We left our home at 3:00 am on Sunday, June 3rd, arriving at the Minneapolis airport on time at 5.  Perfect!  We had enough time to catch our 7:00 am flight without hurrying.  After doing research, we decided to leave our car in the airport’s long term parking in the Humphrey Terminal and catch the light rail that would take us to the Lindbergh Terminal where our flight departed from.  We found a great parking space, took our bags and walked to the light rail.  It was sitting there, we hopped on and waited.  And waited.  And waited.  The security guard said, “I think that train over there might actually leave quicker, let’s go over to that one!”  And so we prepared to get off this train to move to the other one.  Aliza stepped off first.  And the door closed.  Our train started to leave the station.  I couldn’t see Aliza, but Ron could.  He and another airport employee on the train went into immediate panic mode.  Ron looking frantically for a button to stop the train.  The employee asking multiple questions: “How old is she?”  “Five”, Ron answered in haste.  ” Umm, Dad?  She’s actually seven…”  one of the other kids said.  For myself, I was in total shock.  I could not think.  I could not talk.  I could not breathe.  “What was she wearing?” the employee asked.  I looked down at my shirt and remembered!  I had dressed us all the same that morning!  “She’s wearing a green shirt and jeans,” I stammered. “And a purple jacket.  She has brown hair and brown eyes.”  Having found my voice, I began praying, “Hail Mary, full of grace….  Mary, please watch over my child!  Mary, please protect my child!”  I then started repeating, “She has her purse, she knows what to do.  She has her purse, she knows what to do.  Everyone!  Take out your phones!  Aliza will be calling one of us soon!”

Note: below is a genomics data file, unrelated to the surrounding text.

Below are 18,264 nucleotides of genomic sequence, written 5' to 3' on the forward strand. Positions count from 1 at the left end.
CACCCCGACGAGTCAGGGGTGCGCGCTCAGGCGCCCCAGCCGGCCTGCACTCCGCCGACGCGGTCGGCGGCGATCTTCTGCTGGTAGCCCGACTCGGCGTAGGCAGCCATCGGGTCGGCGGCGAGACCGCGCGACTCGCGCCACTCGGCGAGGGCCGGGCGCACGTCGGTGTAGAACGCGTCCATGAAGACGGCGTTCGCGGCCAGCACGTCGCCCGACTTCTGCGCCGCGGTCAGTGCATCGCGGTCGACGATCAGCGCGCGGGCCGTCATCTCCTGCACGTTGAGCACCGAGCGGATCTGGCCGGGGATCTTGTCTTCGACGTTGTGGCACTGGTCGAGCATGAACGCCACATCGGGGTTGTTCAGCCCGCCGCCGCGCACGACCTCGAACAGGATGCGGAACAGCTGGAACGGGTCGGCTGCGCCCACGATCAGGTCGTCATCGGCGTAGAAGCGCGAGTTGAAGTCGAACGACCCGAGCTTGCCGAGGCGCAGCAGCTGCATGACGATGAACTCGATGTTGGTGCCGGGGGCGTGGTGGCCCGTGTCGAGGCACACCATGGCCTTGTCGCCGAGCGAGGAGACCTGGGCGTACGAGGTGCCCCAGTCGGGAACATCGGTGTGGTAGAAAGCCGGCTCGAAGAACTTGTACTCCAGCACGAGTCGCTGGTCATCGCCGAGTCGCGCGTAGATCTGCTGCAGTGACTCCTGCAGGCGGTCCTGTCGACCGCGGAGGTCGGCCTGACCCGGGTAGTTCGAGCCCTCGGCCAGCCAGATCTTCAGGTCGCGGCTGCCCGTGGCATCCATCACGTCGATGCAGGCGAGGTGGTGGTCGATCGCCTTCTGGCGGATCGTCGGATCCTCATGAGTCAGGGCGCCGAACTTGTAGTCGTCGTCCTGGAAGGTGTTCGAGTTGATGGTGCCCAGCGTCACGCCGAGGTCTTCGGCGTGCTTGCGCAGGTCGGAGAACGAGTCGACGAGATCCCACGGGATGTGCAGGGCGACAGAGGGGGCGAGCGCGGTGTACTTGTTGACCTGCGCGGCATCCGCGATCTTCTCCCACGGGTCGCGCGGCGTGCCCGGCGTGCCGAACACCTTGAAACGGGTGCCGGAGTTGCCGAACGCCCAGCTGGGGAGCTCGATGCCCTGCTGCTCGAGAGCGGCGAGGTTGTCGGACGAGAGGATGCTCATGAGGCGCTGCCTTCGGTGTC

Our train stopped and we got off, phones in hand.  Within a few seconds, mine rang, “Is this Wendy?  My name is Peggy (or Pat or Judy, I don’t remember, it doesn’t really matter.  All I heard is “This is your guardian angel…”)  I have your daughter Aliza and I will put her on the next train.  It leaves here in 10 minutes.”  Ten minutes?  It took 10 years for that train to reach us.    I prayed constantly.  I prayed silently.  the only noise in that train station was Alexander humoring the homeless man who had started a conversation with him based on his sweatshirt bearing our hometown’s name.  Everyone else sat in complete silence.  It was early and there were few other people there.  Finally, finally, FINALLY, the train came in and I searched for her frantically.  When she ran out, I grabbed her and we both sobbed.  She was shaking.  “You were so brave!”  I told her.  “You did the right thing!”  And then I said nothing and just held her.  Peggy or Pat or Judy or whoever she was didn’t even stop for me to thank her.  I am sure she had a plane to catch.  But, I wish she had stopped for me to hug her as I wanted to. I hope she knows what a hero she is!